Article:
A vegan version made from the most popular fruit in America. At least, by weight.
Bananas by Steve Hopson, on Flickr (CC license)
Your average American eats over 26 pounds of bananas every year, something that probably puts a scowl on Johnny Appleseed’s face, though apples rank second, at just under 17 pounds per year. But we’ll see how popular they are when the taste changes again, which it probably will. We’re likely switching varieties.
Prior to 1960, the most common kind of banana was the Gros Michel, a banana with a slightly rounder shape, softer ripe texture, and a mild taste. But in the 1950s, banana crops were devastated by a fungus called Panama disease. The plants withered at the root, and Panama disease couldn’t be controlled chemically. Finally, banana producers switched production to a more disease-resistant variety of banana, the Cavendish; and 95% of the bananas sold in the U.S., including the famous Chiquita banana, are Cavendish bananas.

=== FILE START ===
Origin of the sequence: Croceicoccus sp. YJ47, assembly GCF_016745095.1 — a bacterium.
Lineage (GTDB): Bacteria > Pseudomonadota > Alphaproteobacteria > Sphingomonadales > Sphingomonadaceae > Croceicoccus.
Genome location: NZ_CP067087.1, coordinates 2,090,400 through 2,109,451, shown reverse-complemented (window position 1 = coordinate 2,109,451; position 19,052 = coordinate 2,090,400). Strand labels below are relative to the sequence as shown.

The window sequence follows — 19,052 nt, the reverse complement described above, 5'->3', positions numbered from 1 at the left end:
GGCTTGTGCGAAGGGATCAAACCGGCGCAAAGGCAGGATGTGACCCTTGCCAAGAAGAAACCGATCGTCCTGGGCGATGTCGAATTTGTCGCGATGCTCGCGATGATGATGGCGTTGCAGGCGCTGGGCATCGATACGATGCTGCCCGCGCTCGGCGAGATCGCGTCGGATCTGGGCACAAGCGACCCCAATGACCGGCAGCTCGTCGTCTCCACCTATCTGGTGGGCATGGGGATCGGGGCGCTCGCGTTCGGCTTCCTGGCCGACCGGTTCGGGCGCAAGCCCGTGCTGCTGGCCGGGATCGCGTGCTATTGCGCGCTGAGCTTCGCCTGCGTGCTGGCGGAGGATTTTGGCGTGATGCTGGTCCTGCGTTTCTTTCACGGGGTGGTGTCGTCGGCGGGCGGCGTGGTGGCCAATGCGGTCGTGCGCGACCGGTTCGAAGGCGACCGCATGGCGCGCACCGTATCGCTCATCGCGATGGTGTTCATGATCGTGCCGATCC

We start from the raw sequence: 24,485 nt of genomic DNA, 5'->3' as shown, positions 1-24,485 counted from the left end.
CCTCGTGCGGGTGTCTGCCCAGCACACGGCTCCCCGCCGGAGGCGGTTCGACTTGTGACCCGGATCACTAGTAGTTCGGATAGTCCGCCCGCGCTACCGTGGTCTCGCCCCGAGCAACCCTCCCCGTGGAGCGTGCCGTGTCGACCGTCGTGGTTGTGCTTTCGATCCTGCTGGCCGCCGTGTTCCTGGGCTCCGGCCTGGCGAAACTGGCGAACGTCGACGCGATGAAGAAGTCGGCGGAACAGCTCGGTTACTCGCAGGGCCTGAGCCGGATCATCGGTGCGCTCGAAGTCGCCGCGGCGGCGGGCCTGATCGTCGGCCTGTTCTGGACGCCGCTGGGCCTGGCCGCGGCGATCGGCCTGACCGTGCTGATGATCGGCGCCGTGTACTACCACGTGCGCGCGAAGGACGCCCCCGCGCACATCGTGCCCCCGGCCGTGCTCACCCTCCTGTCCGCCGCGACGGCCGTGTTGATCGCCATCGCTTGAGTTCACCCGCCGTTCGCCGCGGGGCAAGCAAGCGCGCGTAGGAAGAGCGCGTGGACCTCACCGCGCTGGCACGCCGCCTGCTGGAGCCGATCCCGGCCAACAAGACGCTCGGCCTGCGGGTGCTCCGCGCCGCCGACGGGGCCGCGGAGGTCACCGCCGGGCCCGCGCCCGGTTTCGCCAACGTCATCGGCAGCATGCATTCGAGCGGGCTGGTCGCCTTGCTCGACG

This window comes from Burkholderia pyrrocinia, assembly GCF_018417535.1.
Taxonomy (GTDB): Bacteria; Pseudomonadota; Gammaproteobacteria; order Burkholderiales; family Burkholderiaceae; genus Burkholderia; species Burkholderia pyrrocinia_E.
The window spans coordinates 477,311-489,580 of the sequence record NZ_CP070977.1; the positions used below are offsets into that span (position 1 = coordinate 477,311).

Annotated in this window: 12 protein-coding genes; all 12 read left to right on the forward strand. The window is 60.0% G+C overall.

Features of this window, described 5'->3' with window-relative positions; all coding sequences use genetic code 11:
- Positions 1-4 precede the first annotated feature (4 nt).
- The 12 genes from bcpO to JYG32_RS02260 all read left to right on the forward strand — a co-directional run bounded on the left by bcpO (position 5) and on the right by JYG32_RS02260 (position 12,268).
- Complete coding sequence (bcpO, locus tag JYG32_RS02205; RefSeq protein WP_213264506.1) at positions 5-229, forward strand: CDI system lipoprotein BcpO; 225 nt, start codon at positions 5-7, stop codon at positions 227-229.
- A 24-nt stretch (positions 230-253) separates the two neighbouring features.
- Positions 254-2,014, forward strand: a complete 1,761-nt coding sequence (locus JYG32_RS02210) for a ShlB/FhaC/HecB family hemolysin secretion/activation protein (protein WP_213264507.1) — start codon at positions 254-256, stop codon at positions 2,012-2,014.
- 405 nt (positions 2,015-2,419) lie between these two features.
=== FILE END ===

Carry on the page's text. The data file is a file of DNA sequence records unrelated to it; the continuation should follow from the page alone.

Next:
Which would be fine, except there’s a new strain of Panama disease that’s attacking Cavendish bananas, now. So producers are looking to switch to another variety, one that’s resistant to this strain of fungus. The good news is that there are lots of varieties of bananas, and as we’ve learned from all other living things, a more diverse gene pool has a better chance to survive biological threats.
The other news (which is either only slightly bad or very good, depending on how you look at it) is that, just as heirloom tomatoes have a wide variety of flavors and textures, banana varieties don’t have the same taste or texture. A lot of people are betting that most producers will return to the Gros Michel, but there’s a substantial indication that producers are looking to stop this merry-go-round of crop rotation by providing wider variety all the time.
From a box sold in Chicago, Illinois.
Banana Ice Cream
1-1/2 cups mashed banana, very ripe
1/8 tsp. salt
1-1/2 cups soy milk
2/3 cup honey
1 tsp. vanilla
1/2 cup chopped pecan nuts
Whip well before adding nuts if freezing in refrigerator. Stir once in a while.